The Lady In The Van
Ironically, while we were walking out of the theater after seeing this movie, a woman who appeared to be homeless walked up and said she was hungry, and wanted some money. One of our group turned away immediately because, she said, the smell really offended her. The other person in our group simply took a step back and put me between her and the lady on the street. So I said to her, 'How about I buy you a hamburger at the 'In N Out' right over there? And she said, “No, just give me the money, I can buy it myself.” Then she took a puff on her cheroot. So I replied, “No, I'm not going to give you money, but I'll buy you the food.” She said, “It doesn't have to work that way.” I replied, “It does for me.” The lady turned away, presumably to find someone else to ask.
Miss Mary Shepherd is “The Lady in the Van,” and her character is a bit like the lady we met on the street afterwards. Older than you'd expect a homeless person to be, and not exactly brimming with social graces. Looks a little rough around the edges. Seems to say exactly what's on her mind, even if doing so might not endear her to the people who may be trying to help her. Neither genteel nor gentle. But there's something about her fierce independence that's endearing, because she doesn't appear to be fawning or wheedling to get what she needs. She's just genuinely who she is.
Maggie Smith is remarkable in this role. Of course we already know that she's the Grand Dame of acting, but those of us accustomed to seeing her play the part of landed gentry in the “Downton Abbey” series are still a little surprised by the range she demonstrates here. She can still zing the one-liners, but here is a common touch, a kind of populist pride that somehow carries its own brand of fiery dignity. Though Maggie Smith herself is in her 80's, she can play dottery, and make this memorable character appear even older, even more infirm, and even crankier.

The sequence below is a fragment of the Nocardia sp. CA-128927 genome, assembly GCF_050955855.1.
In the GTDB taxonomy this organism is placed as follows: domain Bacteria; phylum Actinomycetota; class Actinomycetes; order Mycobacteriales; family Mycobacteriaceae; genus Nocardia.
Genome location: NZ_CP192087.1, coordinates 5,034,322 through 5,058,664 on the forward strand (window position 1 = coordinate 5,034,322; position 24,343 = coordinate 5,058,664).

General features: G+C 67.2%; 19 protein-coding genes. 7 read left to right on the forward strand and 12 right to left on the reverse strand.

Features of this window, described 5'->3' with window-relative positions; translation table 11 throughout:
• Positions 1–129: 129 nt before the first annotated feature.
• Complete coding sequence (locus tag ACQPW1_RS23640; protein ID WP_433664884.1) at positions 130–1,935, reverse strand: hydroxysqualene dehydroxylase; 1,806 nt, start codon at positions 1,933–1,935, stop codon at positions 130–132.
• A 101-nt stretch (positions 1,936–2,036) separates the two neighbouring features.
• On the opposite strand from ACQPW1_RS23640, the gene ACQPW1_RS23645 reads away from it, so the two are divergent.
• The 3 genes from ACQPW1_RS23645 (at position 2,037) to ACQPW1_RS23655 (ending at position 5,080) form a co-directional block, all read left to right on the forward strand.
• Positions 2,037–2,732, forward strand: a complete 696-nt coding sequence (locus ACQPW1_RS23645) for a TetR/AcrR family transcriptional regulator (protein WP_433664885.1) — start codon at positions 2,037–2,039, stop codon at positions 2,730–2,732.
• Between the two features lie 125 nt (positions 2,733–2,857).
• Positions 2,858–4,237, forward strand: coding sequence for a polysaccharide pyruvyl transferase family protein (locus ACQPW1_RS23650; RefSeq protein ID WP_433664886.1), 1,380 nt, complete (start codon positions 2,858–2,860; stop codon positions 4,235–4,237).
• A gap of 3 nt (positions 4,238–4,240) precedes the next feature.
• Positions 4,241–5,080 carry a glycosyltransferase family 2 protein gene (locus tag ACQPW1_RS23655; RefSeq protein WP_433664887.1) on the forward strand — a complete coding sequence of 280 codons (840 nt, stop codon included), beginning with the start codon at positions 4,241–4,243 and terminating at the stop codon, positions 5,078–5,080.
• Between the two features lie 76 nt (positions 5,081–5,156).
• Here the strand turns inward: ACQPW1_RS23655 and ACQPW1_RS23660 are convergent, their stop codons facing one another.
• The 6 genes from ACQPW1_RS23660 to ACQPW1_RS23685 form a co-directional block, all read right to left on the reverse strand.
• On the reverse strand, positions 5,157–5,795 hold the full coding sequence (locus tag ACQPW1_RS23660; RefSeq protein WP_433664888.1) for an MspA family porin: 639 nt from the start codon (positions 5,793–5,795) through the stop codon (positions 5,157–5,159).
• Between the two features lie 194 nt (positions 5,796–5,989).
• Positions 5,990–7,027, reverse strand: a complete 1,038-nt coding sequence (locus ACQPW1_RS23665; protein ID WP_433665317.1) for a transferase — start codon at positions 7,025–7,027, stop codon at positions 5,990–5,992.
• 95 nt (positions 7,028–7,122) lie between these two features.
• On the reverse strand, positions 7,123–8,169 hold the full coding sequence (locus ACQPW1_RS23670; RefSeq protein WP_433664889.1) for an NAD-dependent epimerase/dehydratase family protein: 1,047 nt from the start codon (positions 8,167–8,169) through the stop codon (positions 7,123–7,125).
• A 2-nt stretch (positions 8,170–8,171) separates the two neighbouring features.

The other primary character in the film is Alex Jennings (Alan Bennett), a writer, who lives in a nicely-appointed brownstone in a more prosperous part of London, which makes the appearance of The Lady in the Van even more off-putting, because, well, they don't usually see “those kind of people” around their neighborhood. And Mr. Jennings is not, by disposition, a do-gooder; in fact, for a while he steadfastly refuses to help Ms. Shepherd. But his common decency won't allow him to refuse her request to use his loo. And eventually he relents and allows her to park in his driveway, where she occasionally leaves certain unmentionable deposits. Mr. Jennings fusses about it all with his alter ego, the one who actually labors at the typewriter all day. He even condescends to speak to the social worker about Ms. Shepherd, though he adamantly maintains that he is not her caregiver.
Can Miss Mary Shepherd possibly survive in the middle of all this aggressive indifference? She can, and she does. Eventually, they make a post-mortem plaque for her, on the fence above the driveway, that this is where she lived for 15 years. Eventually, they found out more about her----that she was a concert pianist in her youth, that she was once a nun, that she actually has a brother living in the City, and that she has her own reasons for “living under the radar.”
“The Lady in the Van” is not exactly an endearing character. But she is unique, you might even say, iconic, and maybe even unforgettable. And how many people get an Ascension scene at the end?